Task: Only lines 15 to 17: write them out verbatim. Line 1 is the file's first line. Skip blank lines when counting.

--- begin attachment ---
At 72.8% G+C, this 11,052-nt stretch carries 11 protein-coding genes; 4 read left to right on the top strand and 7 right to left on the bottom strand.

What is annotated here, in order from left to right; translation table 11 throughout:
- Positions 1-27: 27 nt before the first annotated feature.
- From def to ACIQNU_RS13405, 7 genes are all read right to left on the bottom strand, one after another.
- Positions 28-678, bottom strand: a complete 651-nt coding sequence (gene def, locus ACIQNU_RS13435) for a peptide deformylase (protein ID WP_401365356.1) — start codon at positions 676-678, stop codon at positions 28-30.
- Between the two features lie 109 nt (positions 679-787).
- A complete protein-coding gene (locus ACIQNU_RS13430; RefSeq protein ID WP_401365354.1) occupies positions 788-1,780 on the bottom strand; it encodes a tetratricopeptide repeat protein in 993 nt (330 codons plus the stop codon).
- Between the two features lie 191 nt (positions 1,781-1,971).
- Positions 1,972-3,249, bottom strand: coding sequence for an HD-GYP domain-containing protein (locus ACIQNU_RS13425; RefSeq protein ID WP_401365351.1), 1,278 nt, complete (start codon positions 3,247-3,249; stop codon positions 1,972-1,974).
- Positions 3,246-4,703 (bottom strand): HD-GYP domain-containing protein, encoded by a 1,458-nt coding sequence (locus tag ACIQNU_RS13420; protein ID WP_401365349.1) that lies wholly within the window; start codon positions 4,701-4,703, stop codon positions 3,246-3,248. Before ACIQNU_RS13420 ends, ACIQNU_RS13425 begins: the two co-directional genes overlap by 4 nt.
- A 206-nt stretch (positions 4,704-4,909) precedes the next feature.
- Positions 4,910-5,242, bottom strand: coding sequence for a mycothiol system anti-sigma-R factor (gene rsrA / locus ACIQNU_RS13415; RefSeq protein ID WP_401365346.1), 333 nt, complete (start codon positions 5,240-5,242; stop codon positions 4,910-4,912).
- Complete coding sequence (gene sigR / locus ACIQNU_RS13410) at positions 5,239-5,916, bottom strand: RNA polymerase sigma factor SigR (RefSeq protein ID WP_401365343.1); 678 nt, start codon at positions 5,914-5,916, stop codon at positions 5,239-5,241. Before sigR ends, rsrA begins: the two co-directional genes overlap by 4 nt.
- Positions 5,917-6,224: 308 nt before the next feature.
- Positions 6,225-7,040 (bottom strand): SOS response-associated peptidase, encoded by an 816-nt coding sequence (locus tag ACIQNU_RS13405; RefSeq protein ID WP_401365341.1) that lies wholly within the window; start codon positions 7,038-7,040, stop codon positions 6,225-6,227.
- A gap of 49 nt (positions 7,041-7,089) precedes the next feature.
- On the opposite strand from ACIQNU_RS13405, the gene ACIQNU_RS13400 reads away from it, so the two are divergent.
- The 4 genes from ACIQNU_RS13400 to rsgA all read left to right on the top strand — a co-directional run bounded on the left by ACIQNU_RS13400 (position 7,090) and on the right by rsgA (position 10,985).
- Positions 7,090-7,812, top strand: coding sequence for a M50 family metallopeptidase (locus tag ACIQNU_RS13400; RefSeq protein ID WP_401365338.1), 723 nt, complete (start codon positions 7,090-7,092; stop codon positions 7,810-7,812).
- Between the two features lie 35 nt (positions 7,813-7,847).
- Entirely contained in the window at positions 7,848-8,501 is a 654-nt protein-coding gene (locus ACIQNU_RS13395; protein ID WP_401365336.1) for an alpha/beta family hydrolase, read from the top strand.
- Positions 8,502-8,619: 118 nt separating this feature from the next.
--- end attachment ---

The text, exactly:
- Positions 6,225-7,040 (bottom strand): SOS response-associated peptidase, encoded by an 816-nt coding sequence (locus tag ACIQNU_RS13405; RefSeq protein ID WP_401365341.1) that lies wholly within the window; start codon positions 7,038-7,040, stop codon positions 6,225-6,227.
- A gap of 49 nt (positions 7,041-7,089) precedes the next feature.
- On the opposite strand from ACIQNU_RS13405, the gene ACIQNU_RS13400 reads away from it, so the two are divergent.